|Benjamin Joseph Salmon|
|Died||February 15, 1932
|Children||Charles, Margaret, Geraldine|
Salmon was born and raised in a working-class Catholic family, and became an office clerk with the Colorado and Southern Railroad. Outraged by the Ludlow Massacre, he became more active in populist causes such as unionism and the single tax. When President Woodrow Wilson ordered a draft, Salmon was one of a number of Americans to refuse to cooperate. On June 5, 1917, Salmon wrote in a letter to President Wilson:
Regardless of nationality, all men are brothers. God is "our Father who art in heaven." The commandment "Thou shalt not kill" is unconditional and inexorable. … The lowly Nazarene taught us the doctrine of non-resistance, and so convinced was he of the soundness of that doctrine that he sealed his belief with death on the cross. When human law conflicts with Divine law, my duty is clear. Conscience, my infallible guide, impels me to tell you that prison, death, or both, are infinitely preferable to joining any branch of the Army.
Salmon was arrested in January 1918 for refusing to complete a Selective Service questionnaire. While out on bail, he was re-arrested for refusing to report for induction. He was locked in the guardhouse for refusing to wear uniform and forced to work in the yard. Despite not having been inducted, he was court-martialed at Camp Dodge, Iowa on July 24, 1918, charged with desertion and spreading propaganda. He was sentenced to death, but later re-sentenced to 25 years hard labor. He arrived at Fort Leavenworth on October 9, 1918 to start his sentence, just one month before World War I ended on November 11, 1918. He began a hunger strike "for liberty or death" on July 13, 1920. The government claimed that his fast was a symptom of mental illness and sent him to a ward reserved for the "criminally insane" at St. Elizabeths Hospital in Washington, D.C. on July 31, 1920.
The fledgling American Civil Liberties Union (ACLU) eventually took up his case, and the tide of post-war public opinion favored the release of conscientious objectors. Salmon was pardoned and released on November 26, 1920, and given a dishonorable discharge from the military service he had never joined.
Upon his release, Salmon led a quiet life with his family, but his prison ordeal, which included beatings and force-feedings, had permanently damaged his health. He died of pneumonia in 1932.
Opposition from the Catholic Church
Though Salmon was and remained a faithful Catholic, his own Church abandoned him. In the book, Eleven Modern Mystics which contains a chapter on Ben Salmon, author Victor M. Parachin writes:
While incarcerated, Salmon also had to contend with his own church's support of the militarism via the “just war” theology. Salmon staked out his position not merely on political and humanitarian grounds but upon his Christian-Catholic religious grounds. Salmon's pacifism put him at odds with his own church. For example, Cardinal John Farley of New York remarked in 1918 that “criticism of the government irritates me. I consider it little short of treason... Every citizen of this nation, no matter what his private opinion or his political leanings, should support the President and his advisers to the limit of his ability."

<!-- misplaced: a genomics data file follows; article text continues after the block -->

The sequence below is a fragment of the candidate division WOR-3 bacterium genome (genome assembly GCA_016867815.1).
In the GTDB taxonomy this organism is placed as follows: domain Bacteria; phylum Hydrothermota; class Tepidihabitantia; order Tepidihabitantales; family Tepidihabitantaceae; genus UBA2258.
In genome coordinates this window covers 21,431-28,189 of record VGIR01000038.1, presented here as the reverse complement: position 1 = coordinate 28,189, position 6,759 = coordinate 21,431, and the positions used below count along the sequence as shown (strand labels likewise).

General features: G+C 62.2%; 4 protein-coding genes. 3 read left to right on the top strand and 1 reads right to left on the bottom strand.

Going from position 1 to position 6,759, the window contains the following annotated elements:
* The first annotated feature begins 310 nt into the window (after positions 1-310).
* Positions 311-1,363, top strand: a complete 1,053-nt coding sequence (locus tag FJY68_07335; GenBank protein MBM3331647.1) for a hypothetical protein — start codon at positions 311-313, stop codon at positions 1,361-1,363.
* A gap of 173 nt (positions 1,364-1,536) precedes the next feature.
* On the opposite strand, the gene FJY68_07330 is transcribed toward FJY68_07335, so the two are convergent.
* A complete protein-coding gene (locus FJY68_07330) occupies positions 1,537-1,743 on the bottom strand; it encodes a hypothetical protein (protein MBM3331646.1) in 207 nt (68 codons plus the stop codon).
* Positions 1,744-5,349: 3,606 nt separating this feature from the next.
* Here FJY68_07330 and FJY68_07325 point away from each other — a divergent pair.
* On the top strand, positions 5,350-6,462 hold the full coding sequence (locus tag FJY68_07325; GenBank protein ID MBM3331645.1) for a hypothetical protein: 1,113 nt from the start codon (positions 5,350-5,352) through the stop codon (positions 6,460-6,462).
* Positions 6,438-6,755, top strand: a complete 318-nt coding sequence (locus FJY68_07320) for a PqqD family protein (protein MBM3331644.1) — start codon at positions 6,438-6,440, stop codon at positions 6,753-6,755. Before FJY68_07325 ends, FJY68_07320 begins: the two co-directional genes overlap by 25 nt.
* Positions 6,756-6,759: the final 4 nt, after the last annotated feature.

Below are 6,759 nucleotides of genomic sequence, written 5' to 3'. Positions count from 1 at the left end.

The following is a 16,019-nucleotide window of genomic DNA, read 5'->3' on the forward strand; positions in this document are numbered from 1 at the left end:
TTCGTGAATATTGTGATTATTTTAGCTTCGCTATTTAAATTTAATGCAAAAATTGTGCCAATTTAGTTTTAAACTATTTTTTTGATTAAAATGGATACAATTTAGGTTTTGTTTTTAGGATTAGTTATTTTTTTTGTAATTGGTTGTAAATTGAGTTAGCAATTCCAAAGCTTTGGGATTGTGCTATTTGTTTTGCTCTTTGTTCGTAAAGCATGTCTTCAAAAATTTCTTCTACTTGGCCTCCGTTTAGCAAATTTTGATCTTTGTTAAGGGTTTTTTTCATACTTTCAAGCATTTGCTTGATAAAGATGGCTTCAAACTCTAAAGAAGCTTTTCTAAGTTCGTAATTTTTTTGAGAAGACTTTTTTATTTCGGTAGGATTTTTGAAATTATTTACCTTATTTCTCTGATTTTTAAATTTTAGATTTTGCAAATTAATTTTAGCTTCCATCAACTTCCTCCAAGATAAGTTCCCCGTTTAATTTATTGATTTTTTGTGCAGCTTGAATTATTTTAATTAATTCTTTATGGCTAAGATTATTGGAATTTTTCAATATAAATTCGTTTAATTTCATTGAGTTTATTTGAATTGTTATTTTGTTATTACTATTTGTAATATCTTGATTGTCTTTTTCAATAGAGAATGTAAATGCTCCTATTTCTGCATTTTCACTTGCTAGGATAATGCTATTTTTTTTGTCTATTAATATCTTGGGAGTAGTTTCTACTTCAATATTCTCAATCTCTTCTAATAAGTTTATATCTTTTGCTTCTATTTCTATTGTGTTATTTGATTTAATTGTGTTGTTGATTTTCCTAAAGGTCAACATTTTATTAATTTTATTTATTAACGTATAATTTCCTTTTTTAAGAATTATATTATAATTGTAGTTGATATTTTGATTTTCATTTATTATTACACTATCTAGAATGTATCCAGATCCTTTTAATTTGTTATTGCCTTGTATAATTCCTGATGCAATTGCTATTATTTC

Farley, along with the majority of Catholic Bishops, supported President Wilson, citing the just war teaching of the Church. Salmon, however, objected to this teaching, hand-writing a 200-page manuscript critiquing the Church's just war theology during his time in St. Elizabeths Hospital. His only reference tools were a Bible and the Catholic Encyclopedia. In the manuscript, Salmon cited Christ's blessing of the “peacemakers” (Matthew 5:9) and the “merciful” (Matthew 5:7) and noted that Jesus said “Do not murder” (Matthew 19:18). He declared there was no such thing as a just war and urged Christians to "listen to the voice of Christ echoed from the pages of the New Testament."
Salmon cited his Catholic faith as the reason for his steadfast pacifism and refusal to cooperate in the business of war. In this he suffered opposition from his church, whose de facto head in America, Archbishop James Gibbons, had directed that all Catholics were to support the war. Even when Salmon was sick and in prison, priests refused him the Sacraments.
- Robert Ellsberg (1997). All Saints: Daily Reflections on Saints, Prophets, and Witnesses for Our Time. p. 77.
- Staff of the Catholic Peace Fellowship (2007). "The Life and Witness of Ben Salmon". Sign of Peace 6.1 (Spring 2007).
- William R. Douglas (1997). "The Germans Would Courtmartial Me, Too" (PDF). Minnesota History (Fall 1997): 288–301.
- Torin Finney (1989). Unsung Hero of the Great War: The Life and Witness of Ben Salmon. pp. 118 and 119.
- "WW1 Conscientious Objectors Database". Swarthmore College Peace Collection. Retrieved February 24, 2010.
- Salmon, Ben (July 17, 1920). "Letter from 'Ben Salmon, U.S. War Prisoner' to Hon. Newton D. Baker, Secretary of War and others". Retrieved February 24, 2010.
- Victor M. Parachin (2011). Eleven Modern Mystics and the Secrets of a Happy, Holy Life. p. 30.
- John Dear (February 23, 2010). "Ben Salmon and the Army of Peace". National Catholic Reporter.
- Berrigan, Daniel. "The Life and Witness of Benjamin Joseph Salmon". Jonah House. Retrieved December 16, 2014.
He brings to mind the buried treasure of the Gospel story, this unlikely hero
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